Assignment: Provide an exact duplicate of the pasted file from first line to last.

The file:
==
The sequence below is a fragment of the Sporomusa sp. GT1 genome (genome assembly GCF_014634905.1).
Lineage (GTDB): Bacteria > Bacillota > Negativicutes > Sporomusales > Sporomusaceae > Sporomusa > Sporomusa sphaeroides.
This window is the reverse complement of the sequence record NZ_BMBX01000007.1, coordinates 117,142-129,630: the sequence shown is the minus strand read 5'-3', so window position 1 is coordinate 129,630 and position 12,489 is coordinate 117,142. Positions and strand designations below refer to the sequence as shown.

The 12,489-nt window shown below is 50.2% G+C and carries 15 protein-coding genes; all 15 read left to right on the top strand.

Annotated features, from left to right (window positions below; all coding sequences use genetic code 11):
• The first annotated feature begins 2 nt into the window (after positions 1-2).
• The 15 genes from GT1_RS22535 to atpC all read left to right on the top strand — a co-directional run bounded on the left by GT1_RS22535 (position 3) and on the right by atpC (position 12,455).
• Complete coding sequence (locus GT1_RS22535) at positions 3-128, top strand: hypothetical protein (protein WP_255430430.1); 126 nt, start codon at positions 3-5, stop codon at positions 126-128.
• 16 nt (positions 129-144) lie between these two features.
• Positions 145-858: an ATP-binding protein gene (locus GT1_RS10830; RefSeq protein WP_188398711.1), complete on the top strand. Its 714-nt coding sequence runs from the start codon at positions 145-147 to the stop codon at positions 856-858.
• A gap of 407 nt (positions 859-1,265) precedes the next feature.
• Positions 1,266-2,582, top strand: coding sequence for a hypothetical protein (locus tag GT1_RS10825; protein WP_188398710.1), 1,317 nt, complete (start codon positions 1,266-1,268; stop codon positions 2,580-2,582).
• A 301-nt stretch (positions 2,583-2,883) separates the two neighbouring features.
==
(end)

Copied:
The sequence below is a fragment of the Sporomusa sp. GT1 genome (genome assembly GCF_014634905.1).
Lineage (GTDB): Bacteria > Bacillota > Negativicutes > Sporomusales > Sporomusaceae > Sporomusa > Sporomusa sphaeroides.
This window is the reverse complement of the sequence record NZ_BMBX01000007.1, coordinates 117,142-129,630: the sequence shown is the minus strand read 5'-3', so window position 1 is coordinate 129,630 and position 12,489 is coordinate 117,142. Positions and strand designations below refer to the sequence as shown.

The 12,489-nt window shown below is 50.2% G+C and carries 15 protein-coding genes; all 15 read left to right on the top strand.

Annotated features, from left to right (window positions below; all coding sequences use genetic code 11):
• The first annotated feature begins 2 nt into the window (after positions 1-2).
• The 15 genes from GT1_RS22535 to atpC all read left to right on the top strand — a co-directional run bounded on the left by GT1_RS22535 (position 3) and on the right by atpC (position 12,455).
• Complete coding sequence (locus GT1_RS22535) at positions 3-128, top strand: hypothetical protein (protein WP_255430430.1); 126 nt, start codon at positions 3-5, stop codon at positions 126-128.
• 16 nt (positions 129-144) lie between these two features.
• Positions 145-858: an ATP-binding protein gene (locus GT1_RS10830; RefSeq protein WP_188398711.1), complete on the top strand. Its 714-nt coding sequence runs from the start codon at positions 145-147 to the stop codon at positions 856-858.
• A gap of 407 nt (positions 859-1,265) precedes the next feature.
• Positions 1,266-2,582, top strand: coding sequence for a hypothetical protein (locus tag GT1_RS10825; protein WP_188398710.1), 1,317 nt, complete (start codon positions 1,266-1,268; stop codon positions 2,580-2,582).
• A 301-nt stretch (positions 2,583-2,883) separates the two neighbouring features.